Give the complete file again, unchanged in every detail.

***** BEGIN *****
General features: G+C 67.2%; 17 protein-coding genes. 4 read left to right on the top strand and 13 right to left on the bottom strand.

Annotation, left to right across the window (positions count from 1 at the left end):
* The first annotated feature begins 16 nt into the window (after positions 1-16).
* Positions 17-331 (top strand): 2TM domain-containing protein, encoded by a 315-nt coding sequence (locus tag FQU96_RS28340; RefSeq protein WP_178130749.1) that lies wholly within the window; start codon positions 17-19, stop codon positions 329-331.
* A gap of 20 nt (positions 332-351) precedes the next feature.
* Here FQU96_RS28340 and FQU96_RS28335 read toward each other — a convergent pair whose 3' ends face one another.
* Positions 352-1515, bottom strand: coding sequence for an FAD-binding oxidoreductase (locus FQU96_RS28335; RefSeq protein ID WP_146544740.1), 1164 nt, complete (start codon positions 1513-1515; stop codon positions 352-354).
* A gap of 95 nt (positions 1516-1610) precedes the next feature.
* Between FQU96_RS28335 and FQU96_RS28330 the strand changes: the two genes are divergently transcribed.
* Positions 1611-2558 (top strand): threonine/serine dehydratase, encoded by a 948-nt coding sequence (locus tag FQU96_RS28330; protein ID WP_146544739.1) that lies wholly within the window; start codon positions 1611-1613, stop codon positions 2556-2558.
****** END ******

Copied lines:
General features: G+C 67.2%; 17 protein-coding genes. 4 read left to right on the top strand and 13 right to left on the bottom strand.

Annotation, left to right across the window (positions count from 1 at the left end):
* The first annotated feature begins 16 nt into the window (after positions 1-16).
* Positions 17-331 (top strand): 2TM domain-containing protein, encoded by a 315-nt coding sequence (locus tag FQU96_RS28340; RefSeq protein WP_178130749.1) that lies wholly within the window; start codon positions 17-19, stop codon positions 329-331.
* A gap of 20 nt (positions 332-351) precedes the next feature.
* Here FQU96_RS28340 and FQU96_RS28335 read toward each other — a convergent pair whose 3' ends face one another.
* Positions 352-1515, bottom strand: coding sequence for an FAD-binding oxidoreductase (locus FQU96_RS28335; RefSeq protein ID WP_146544740.1), 1164 nt, complete (start codon positions 1513-1515; stop codon positions 352-354).
* A gap of 95 nt (positions 1516-1610) precedes the next feature.
* Between FQU96_RS28335 and FQU96_RS28330 the strand changes: the two genes are divergently transcribed.
* Positions 1611-2558 (top strand): threonine/serine dehydratase, encoded by a 948-nt coding sequence (locus tag FQU96_RS28330; protein ID WP_146544739.1) that lies wholly within the window; start codon positions 1611-1613, stop codon positions 2556-2558.